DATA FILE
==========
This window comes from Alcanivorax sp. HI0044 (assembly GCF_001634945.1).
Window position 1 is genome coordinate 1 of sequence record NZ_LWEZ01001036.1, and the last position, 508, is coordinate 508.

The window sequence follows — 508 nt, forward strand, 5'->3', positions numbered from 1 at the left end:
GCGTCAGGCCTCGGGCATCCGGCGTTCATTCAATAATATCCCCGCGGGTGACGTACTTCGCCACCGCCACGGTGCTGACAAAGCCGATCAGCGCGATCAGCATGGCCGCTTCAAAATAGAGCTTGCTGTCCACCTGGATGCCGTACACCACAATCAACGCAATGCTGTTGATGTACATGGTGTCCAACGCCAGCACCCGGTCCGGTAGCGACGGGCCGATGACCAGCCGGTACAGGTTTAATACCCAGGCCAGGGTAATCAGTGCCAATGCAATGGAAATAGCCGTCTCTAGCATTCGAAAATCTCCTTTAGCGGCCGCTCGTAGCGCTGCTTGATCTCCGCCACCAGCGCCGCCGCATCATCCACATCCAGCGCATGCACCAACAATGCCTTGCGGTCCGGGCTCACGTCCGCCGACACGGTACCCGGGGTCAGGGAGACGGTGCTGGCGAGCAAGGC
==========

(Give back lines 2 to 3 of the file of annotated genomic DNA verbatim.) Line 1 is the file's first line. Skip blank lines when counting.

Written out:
Window position 1 is genome coordinate 1 of sequence record NZ_LWEZ01001036.1, and the last position, 508, is coordinate 508.

The window sequence follows — 508 nt, forward strand, 5'->3', positions numbered from 1 at the left end: